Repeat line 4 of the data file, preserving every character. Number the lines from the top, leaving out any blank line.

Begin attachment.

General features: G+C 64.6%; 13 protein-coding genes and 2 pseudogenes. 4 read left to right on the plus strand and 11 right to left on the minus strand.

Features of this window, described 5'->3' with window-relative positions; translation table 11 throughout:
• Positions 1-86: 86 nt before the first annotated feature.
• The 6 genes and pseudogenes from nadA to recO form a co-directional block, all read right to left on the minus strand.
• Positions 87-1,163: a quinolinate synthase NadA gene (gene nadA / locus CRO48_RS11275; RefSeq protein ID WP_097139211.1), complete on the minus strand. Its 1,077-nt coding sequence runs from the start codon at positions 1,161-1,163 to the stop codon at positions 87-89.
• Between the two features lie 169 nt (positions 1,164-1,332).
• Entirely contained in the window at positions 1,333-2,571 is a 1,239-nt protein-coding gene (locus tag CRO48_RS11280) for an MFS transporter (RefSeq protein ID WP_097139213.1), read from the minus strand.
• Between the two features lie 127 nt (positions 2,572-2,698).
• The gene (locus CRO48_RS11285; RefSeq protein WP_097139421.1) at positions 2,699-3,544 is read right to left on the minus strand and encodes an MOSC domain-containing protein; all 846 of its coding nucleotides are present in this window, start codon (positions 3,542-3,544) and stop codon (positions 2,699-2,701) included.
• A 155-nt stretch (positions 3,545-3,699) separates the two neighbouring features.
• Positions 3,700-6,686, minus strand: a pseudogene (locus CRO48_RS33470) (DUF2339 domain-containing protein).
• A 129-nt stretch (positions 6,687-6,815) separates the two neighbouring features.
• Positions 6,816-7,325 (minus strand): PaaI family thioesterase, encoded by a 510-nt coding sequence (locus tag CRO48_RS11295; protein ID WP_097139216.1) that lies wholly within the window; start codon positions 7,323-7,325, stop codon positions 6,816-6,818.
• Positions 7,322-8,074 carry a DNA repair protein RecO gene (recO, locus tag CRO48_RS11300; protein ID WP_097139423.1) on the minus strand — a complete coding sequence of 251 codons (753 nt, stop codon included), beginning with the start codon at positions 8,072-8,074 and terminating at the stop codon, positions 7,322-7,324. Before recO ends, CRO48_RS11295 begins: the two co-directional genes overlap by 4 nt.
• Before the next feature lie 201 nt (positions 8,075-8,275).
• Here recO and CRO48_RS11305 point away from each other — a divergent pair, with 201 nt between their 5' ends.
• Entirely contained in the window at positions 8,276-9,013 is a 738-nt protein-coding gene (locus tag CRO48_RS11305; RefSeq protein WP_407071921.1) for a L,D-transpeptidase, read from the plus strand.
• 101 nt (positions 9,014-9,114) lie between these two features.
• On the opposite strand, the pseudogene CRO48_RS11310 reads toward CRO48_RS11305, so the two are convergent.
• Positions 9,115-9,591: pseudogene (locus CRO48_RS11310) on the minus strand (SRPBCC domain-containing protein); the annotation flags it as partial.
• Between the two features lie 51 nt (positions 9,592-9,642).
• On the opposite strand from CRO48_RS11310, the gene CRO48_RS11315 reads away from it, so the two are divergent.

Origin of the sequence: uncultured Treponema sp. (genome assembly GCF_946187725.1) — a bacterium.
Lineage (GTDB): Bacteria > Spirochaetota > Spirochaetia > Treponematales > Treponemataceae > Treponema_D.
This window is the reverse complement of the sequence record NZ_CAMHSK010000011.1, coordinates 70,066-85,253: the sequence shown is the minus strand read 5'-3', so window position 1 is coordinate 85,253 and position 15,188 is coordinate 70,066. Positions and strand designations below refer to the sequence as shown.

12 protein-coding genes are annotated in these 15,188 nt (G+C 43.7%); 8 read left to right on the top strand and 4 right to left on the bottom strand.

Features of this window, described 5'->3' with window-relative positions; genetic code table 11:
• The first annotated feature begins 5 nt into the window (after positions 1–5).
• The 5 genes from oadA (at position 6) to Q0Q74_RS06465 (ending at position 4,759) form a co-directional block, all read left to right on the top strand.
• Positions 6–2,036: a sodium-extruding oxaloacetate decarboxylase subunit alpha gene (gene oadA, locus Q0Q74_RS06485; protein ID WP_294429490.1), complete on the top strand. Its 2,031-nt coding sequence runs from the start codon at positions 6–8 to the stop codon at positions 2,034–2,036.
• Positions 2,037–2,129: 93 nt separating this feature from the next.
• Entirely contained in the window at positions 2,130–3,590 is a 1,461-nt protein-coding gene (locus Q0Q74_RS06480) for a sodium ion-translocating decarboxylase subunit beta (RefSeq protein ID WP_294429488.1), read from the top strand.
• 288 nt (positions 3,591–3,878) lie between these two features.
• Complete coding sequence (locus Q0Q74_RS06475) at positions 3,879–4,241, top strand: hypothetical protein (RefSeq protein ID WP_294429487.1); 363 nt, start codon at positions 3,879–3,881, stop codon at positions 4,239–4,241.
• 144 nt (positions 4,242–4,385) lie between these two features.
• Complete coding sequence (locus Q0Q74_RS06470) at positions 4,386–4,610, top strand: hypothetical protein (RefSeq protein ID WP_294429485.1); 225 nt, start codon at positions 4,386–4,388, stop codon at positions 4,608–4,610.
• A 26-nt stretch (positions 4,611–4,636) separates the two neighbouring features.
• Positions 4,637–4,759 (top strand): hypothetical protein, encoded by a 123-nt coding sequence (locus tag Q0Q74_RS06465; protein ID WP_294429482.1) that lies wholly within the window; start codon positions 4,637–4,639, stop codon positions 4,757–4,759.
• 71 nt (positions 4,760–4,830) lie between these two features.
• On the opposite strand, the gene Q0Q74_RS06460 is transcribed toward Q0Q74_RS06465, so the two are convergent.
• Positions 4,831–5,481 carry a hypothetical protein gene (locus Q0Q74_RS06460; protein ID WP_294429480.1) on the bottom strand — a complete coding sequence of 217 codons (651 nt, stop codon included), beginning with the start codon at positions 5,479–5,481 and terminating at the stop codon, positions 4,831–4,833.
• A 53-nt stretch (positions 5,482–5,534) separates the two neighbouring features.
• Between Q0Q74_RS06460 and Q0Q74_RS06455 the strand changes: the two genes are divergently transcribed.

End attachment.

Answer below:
• The 6 genes and pseudogenes from nadA to recO form a co-directional block, all read right to left on the minus strand.